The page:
Name1

    Abrahmson

    Shirley S. Abrahamson, Indiana-Bloomington 1956, chief justice of the Wisconsin Supreme Court, is chair of the Board of Directors of the National Center for State Courts and president of the Conference of Chief Justices. Chief Justice Abrahamson is recognized as a national leader in state court issues, such as protecting judicial independence, improving interbranch relations, and expanding outreach to the public.

    For more information on judicial independence and judicial elections, please visit National Center for State Courts.

    Free to Speak on Judicial Independence

    Judges and candidates are legally and ethically free to speak about the critical importance of judicial independence. In any judicial selection system, the best way to ensure judicial independence is to develop the public's understanding of, and respect for, the concept of judicial independence.4 The legal community must educate the public on judicial roles and duties. Educational efforts should not be restricted to elections or times of crisis.

    The judicial branch must serve as community educators, using a variety of tools to reach the public, the media, and the executive and legislative branches of government. Public outreach efforts promote judicial independence because they enable citizens to evaluate critical attacks on judges and to value judicial independence.5

    The points that should be addressed in this educational effort are:

    • What is judicial independence?
    • Why is judicial independence important to you, the citizen?
    • What are the threats to judicial independence?
    • How can judicial independence be protected?

    What is judicial independence? "The law makes a promise - neutrality. If the promise gets broken, the law as we know it ceases to exist." - U.S. Supreme Court Justice Anthony M. Kennedy6

    Judicial independence means that judges decide cases fairly and impartially, relying only on the facts and the law. Individual judges and the judicial branch as a whole should work free of ideological influence. Although all judges do not reason alike or necessarily reach the same decision, decisions should be based on determinations of the evidence and the law, not on public opinion polls, personal whim, prejudice or fear, or interference from the legislative or the executive branches or private citizens or groups.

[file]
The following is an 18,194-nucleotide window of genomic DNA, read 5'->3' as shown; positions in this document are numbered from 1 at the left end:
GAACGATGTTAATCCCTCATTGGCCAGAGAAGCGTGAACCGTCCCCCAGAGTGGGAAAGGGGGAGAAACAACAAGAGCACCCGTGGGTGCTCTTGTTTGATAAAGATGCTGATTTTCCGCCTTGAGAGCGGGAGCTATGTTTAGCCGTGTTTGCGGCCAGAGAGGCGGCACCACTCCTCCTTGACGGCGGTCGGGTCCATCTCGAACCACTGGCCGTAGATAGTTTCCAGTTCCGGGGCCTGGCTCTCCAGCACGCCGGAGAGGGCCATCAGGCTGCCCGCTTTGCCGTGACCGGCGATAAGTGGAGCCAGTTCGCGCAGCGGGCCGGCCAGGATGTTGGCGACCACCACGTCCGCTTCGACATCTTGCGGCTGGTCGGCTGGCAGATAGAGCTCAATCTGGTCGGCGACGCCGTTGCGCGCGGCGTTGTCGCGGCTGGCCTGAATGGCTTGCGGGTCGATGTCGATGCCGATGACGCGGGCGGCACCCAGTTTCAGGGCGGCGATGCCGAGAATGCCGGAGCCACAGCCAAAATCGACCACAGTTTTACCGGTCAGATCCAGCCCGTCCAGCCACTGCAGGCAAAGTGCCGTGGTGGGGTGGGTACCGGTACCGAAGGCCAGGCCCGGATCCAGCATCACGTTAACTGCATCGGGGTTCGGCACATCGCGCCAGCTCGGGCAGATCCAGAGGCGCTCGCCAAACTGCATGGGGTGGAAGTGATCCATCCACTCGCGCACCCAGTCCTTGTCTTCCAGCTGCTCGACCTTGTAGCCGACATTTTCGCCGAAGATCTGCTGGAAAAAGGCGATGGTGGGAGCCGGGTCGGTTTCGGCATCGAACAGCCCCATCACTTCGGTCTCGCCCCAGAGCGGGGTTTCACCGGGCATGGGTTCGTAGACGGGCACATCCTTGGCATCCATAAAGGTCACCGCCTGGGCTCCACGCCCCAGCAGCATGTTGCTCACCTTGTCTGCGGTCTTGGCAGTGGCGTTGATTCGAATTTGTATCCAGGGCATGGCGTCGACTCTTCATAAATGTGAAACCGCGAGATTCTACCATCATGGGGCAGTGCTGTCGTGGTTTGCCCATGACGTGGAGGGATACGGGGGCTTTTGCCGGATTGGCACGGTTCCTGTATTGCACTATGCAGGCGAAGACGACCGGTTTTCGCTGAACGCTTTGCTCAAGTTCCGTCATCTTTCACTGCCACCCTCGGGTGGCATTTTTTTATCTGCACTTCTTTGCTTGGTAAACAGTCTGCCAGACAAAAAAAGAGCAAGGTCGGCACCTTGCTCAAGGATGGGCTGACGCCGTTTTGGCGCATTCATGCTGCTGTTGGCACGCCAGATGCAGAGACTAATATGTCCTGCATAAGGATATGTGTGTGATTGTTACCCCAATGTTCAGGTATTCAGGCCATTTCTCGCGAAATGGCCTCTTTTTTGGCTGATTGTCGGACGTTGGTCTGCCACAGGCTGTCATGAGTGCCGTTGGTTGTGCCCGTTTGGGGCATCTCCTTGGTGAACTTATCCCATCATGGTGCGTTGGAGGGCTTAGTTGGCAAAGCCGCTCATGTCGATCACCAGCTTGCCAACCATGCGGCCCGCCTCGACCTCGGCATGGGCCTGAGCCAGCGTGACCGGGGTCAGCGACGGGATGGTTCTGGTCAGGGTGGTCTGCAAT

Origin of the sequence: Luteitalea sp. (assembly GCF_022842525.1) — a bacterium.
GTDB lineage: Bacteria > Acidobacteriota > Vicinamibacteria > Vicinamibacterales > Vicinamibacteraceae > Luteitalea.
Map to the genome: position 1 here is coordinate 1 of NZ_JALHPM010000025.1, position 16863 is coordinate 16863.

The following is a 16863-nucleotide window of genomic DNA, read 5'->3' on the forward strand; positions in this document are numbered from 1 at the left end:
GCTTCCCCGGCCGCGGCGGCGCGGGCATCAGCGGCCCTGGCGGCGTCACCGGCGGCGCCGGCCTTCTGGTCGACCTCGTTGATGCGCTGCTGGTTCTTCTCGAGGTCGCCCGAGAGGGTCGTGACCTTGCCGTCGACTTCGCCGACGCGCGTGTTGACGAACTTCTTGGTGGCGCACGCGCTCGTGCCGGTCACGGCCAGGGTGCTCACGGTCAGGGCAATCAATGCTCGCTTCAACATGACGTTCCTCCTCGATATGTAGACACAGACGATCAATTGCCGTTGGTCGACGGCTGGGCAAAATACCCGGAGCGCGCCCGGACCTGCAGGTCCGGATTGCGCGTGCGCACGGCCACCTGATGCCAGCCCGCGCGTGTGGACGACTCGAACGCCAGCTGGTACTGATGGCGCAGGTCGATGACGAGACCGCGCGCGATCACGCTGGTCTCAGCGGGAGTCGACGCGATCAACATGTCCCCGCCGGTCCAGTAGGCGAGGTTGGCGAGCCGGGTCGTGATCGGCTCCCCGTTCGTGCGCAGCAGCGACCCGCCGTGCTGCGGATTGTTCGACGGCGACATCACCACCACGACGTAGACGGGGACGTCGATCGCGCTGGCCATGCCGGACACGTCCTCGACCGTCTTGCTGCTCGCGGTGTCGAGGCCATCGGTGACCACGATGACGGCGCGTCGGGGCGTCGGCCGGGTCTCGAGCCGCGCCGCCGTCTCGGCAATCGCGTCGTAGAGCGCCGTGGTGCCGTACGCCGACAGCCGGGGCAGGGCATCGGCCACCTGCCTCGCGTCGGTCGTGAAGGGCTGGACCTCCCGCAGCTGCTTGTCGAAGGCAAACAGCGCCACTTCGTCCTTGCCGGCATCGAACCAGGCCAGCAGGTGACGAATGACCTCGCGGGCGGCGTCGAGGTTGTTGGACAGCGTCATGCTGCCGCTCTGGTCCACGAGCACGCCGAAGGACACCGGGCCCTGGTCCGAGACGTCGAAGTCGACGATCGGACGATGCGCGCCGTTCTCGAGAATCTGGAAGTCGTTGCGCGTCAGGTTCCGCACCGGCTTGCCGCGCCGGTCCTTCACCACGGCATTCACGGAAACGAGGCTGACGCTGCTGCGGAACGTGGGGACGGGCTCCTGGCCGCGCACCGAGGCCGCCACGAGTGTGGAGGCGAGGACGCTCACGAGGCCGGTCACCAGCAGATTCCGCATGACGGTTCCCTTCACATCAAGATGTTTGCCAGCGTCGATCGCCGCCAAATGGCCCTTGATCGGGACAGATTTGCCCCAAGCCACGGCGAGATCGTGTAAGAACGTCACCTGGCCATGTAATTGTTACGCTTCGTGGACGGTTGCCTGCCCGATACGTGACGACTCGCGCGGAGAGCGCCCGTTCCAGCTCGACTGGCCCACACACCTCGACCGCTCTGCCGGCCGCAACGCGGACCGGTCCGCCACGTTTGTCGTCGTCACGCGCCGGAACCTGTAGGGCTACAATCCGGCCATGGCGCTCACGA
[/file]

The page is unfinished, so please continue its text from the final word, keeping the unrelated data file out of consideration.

There are two types of judicial independence: decisional independence and institutional independence (sometimes called branch independence). Decisional independence refers to a judge's ability to render decisions free from political or popular influence; decisions should be based solely on the facts of the individual case and the applicable law. Institutional independence describes the judicial branch as a separate and co-equal branch of government with the executive and legislative branches.7

    Any discussion of judicial independence needs, however, to be joined with a discussion of accountability. As Roger Warren, president emeritus of the National Center for State Courts, stated, "the rule of law itself is a two-edged sword" because it not only ensures the protection of rights but also enforces responsibilities.8 The rule of law holds government officials accountable to those in whose name they govern to prevent abuse of power, and the judiciary is not exempt from accountability. Judges are accountable to the public to work hard, keep their dockets current, educate themselves about changes in the law, and treat each person with respect and dignity. Judges are accountable to represent the judicial branch before the public and other branches of government and to advocate for court reform.

    Why is judicial independence important to you, the citizen? Judicial independence is a means to an end - the end is due process, a fair trial according to law. Judicial independence is a cornerstone of democracy, providing judges who can fairly and impartially apply the facts of a case to the applicable law, thus protecting the litigants in court and all the people of the nation. An independent judiciary increases the public's trust and confidence in the courts.